Expansion of work permits helps reduce key skills shortage

The widening of eligibility for work permits and the impact of Brexit have placed Ireland in a strong position to address skills shortages in various sectors across the country.

That’s according to Colm Hilliard, director of Workpermits.ie, which works with companies and potential employees to secure work permits for people seeking employment in Ireland.

Established in 2018, Work Permits Ireland is a private immigration company with a team of highly experienced immigration consultants who have over 20 years of experience in Irish immigration, working for clients all over the world wishing to apply for a immigration permit. Irish work.

The government recently announced changes to the work permit system for workers from countries outside the EEA to address skills and labor shortages in areas such as construction, hospitality and hospitality. agrifood.

The changes include expanding general work permit eligibility for workers in the construction industry, removing the quota for heavy truck drivers, and expanding the quota for agribusiness workers.

Mr Hilliard said easing work permit rules and quotas would go a long way in addressing skills shortages in the long run.

In fact, workpermits.ie has already seen an increase in work permit applications in recent months, Hilliard revealed.

“We would have seen, especially in the last six months, a significant increase in all sectors,” he said. “The four main sectors we work with would be food services, hotels, construction and truckers. In all of these four sectors, there has been a rapid increase in demands over the past six months due to shortages in the region.

“I would say transportation is the most important area right now in terms of applications given the shortage of drivers and the fact that many businesses depend on deliveries,” he added.

Colm Hilliard, of Workpermits.ie, says Ireland is well positioned to address skills shortages in the country thanks to the government’s decision to extend eligibility for work permits to certain skill categories.

“Deliveries have shifted from vans to trucks, so we’re seeing a lot more truck drivers coming into the country. Restaurants and hotels are looking to the 2022 season and finding someone here with a work permit will require a minimum of 16 weeks. That is why we are seeing an increase in this area.

“If restaurants or hotels start now, they will have people on the ground in March 2022 before what will hopefully be a busy tourist season.”

Mr Hilliard also highlighted the shortage of construction workers in Ireland and the increased workload for construction companies across the country.

“Some construction companies tell us they’re looking at a four or five-fold increase in the number of projects on their desks,” he said.

“This highlights the need to increase the number of skilled workers in Ireland. There is currently a huge skills shortage and a huge demand for these workers.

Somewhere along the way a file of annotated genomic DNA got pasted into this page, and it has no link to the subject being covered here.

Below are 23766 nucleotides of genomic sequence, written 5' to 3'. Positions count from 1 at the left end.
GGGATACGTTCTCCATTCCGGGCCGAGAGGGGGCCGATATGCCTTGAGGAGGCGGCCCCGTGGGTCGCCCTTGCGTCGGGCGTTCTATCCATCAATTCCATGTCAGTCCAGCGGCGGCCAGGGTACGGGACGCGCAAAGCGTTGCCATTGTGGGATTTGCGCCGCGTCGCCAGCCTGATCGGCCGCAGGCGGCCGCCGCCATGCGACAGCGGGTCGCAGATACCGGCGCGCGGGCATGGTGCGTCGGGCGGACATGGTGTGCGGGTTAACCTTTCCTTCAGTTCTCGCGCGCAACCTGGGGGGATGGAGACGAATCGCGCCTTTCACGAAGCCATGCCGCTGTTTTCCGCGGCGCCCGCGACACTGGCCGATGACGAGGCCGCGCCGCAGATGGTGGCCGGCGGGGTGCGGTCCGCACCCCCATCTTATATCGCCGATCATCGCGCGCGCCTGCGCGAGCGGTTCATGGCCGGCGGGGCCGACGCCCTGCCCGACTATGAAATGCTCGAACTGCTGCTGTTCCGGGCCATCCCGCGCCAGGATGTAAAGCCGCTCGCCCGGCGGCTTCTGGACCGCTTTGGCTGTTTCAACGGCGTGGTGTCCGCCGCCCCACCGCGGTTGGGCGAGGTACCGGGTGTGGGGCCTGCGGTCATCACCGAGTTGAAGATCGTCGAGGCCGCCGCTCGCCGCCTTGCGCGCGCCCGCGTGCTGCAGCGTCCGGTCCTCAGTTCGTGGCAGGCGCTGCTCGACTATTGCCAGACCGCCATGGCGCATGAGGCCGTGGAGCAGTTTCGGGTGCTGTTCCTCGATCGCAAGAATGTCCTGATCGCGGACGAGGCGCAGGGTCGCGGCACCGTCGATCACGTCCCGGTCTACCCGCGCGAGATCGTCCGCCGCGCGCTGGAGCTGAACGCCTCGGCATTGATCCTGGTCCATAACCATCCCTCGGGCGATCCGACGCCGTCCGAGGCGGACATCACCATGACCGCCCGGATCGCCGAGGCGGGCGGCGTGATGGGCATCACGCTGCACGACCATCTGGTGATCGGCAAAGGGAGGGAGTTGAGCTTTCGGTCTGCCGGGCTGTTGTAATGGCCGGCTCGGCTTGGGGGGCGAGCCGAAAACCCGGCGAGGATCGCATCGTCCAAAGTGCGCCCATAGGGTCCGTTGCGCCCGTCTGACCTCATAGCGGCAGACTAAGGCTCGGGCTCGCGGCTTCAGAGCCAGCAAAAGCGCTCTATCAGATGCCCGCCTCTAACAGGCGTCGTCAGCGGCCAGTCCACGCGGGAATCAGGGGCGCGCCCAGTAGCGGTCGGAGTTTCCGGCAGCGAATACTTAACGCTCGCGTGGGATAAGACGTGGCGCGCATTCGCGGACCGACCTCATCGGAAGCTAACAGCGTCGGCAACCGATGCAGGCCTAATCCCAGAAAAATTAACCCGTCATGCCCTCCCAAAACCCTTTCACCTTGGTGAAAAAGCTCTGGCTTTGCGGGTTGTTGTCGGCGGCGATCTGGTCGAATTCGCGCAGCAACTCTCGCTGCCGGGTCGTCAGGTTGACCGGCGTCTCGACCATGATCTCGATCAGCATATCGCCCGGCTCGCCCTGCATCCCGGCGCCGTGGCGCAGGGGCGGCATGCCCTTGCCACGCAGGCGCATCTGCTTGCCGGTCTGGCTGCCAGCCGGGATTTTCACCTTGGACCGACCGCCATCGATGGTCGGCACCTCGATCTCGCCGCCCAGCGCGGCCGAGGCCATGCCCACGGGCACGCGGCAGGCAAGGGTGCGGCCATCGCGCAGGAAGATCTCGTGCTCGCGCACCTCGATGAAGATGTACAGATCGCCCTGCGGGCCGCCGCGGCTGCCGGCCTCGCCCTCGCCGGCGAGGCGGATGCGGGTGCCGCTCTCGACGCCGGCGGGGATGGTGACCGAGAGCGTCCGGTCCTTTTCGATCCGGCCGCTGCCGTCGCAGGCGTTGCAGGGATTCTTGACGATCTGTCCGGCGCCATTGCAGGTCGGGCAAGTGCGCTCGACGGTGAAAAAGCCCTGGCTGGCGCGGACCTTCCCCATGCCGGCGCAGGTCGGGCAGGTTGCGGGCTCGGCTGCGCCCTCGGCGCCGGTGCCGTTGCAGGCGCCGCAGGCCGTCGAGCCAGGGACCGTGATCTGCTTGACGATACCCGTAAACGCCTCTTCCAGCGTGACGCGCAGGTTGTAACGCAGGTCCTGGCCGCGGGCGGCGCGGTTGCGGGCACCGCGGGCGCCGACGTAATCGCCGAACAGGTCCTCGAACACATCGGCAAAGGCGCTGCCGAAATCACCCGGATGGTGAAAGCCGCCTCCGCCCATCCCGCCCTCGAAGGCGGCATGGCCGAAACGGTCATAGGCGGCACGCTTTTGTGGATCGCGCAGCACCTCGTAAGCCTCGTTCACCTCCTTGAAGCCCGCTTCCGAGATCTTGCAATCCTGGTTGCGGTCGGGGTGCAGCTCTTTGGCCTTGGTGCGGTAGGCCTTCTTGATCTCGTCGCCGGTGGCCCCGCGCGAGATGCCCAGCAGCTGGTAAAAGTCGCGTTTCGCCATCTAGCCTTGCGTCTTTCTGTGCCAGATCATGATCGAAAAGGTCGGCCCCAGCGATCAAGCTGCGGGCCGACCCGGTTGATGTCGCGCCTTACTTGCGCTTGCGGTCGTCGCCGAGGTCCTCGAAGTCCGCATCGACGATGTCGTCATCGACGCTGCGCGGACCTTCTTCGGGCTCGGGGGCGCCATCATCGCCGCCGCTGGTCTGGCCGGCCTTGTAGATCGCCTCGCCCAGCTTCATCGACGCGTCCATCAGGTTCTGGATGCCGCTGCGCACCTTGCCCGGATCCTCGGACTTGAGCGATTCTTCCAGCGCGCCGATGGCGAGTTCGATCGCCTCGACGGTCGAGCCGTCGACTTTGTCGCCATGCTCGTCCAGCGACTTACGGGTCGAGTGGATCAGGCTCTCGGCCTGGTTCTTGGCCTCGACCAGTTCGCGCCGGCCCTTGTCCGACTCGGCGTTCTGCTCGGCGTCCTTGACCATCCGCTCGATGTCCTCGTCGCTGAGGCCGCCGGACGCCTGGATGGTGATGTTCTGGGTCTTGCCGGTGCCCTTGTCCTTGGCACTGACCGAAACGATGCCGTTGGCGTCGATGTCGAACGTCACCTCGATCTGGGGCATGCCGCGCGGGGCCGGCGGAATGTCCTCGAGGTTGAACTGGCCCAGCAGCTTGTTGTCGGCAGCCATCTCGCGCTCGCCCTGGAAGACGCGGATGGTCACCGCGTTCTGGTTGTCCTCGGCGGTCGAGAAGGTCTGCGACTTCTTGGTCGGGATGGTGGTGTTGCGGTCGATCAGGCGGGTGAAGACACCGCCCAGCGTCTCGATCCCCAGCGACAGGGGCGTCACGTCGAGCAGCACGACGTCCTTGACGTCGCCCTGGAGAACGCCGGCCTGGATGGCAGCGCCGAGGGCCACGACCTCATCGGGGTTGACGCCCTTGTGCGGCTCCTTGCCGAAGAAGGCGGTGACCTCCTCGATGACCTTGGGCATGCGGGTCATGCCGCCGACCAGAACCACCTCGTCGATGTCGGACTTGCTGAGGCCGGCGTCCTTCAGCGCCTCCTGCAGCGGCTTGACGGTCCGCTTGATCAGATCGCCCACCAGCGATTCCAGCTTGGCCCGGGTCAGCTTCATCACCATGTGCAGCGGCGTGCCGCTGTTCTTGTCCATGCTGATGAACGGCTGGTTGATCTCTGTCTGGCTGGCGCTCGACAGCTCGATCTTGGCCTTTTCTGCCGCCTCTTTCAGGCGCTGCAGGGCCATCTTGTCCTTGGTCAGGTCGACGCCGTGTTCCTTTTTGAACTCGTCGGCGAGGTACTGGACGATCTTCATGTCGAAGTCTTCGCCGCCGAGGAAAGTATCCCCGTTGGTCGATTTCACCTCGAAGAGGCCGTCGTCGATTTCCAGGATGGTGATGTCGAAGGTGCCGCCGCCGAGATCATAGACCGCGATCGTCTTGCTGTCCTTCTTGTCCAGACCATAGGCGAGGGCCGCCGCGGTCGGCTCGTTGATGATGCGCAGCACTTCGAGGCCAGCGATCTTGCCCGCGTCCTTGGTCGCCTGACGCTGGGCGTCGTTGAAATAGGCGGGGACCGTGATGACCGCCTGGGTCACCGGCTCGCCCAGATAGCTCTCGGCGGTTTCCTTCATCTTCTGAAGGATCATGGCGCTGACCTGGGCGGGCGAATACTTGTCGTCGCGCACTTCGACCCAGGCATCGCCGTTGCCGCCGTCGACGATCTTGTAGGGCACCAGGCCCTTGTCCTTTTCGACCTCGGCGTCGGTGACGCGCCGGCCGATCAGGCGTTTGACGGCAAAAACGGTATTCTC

Mr Hilliard highlighted the impact of Brexit as positive for Ireland in terms of attracting skilled workers.

“Brexit has a huge impact on this – we are the last country in the EU to speak English as a first language and we are a growing country,” he explained.

“Ireland has become the new UK in terms of the level of attraction to working here. The job market is huge here in Ireland.

“There have been a lot of recruitments outside of Europe,” he added. “Companies have advertised in Europe for new positions and have not received a suitable response, so they will broaden their search.

“Ninety-nine percent of the time businesses come back to us and tell us they can’t find anyone in Europe after they advertise. If you can’t find people in Europe you need to broaden your search and there are some very highly skilled workers who are eager to come here to Ireland to work and live, ”he added.

“It’s good for us and it’s good for them – it’s a two-way street. Many workers, especially those from South Africa, want to move to rural areas. a positive impact on rural areas in Ireland.

While the demand exists for workers from outside the EEA, Mr Hilliard explained that the process of accessing a work permit is far from a sprint. That’s where workpermits.ie comes in, helping employers and potential employees navigate the system.

“This process takes 16 weeks,” he explained. “We act as the common denominator to get this work permit. We deal with the company when applying for the permit and we deal directly with the employee to verify their documents and answer any questions they may have.

“We like to help people access a better quality of life and a better quality of work. We are dealing with people who travel around the world and arrive in a country about which they may know little or nothing, ”he added.

“They will no doubt have questions about where they will be living and things like school options and work for spouses. We are here to help you.


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